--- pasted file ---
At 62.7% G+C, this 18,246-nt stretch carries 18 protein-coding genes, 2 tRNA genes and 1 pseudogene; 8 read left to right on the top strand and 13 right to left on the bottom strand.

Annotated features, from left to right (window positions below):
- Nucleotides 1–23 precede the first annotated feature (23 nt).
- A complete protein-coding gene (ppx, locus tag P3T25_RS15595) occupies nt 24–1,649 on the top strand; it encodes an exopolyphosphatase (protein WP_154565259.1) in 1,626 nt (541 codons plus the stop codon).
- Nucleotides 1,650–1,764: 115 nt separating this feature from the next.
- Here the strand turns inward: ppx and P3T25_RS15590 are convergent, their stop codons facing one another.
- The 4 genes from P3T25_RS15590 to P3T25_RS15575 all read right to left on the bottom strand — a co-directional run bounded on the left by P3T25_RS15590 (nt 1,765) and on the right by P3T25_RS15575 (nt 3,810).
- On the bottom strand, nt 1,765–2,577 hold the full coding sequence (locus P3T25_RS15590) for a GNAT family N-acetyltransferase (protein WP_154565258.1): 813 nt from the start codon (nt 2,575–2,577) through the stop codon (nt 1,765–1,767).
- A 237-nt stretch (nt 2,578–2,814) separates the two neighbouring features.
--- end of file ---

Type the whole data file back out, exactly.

At 62.7% G+C, this 18,246-nt stretch carries 18 protein-coding genes, 2 tRNA genes and 1 pseudogene; 8 read left to right on the top strand and 13 right to left on the bottom strand.

Annotated features, from left to right (window positions below):
- Nucleotides 1–23 precede the first annotated feature (23 nt).
- A complete protein-coding gene (ppx, locus tag P3T25_RS15595) occupies nt 24–1,649 on the top strand; it encodes an exopolyphosphatase (protein WP_154565259.1) in 1,626 nt (541 codons plus the stop codon).
- Nucleotides 1,650–1,764: 115 nt separating this feature from the next.
- Here the strand turns inward: ppx and P3T25_RS15590 are convergent, their stop codons facing one another.
- The 4 genes from P3T25_RS15590 to P3T25_RS15575 all read right to left on the bottom strand — a co-directional run bounded on the left by P3T25_RS15590 (nt 1,765) and on the right by P3T25_RS15575 (nt 3,810).
- On the bottom strand, nt 1,765–2,577 hold the full coding sequence (locus P3T25_RS15590) for a GNAT family N-acetyltransferase (protein WP_154565258.1): 813 nt from the start codon (nt 2,575–2,577) through the stop codon (nt 1,765–1,767).
- A 237-nt stretch (nt 2,578–2,814) separates the two neighbouring features.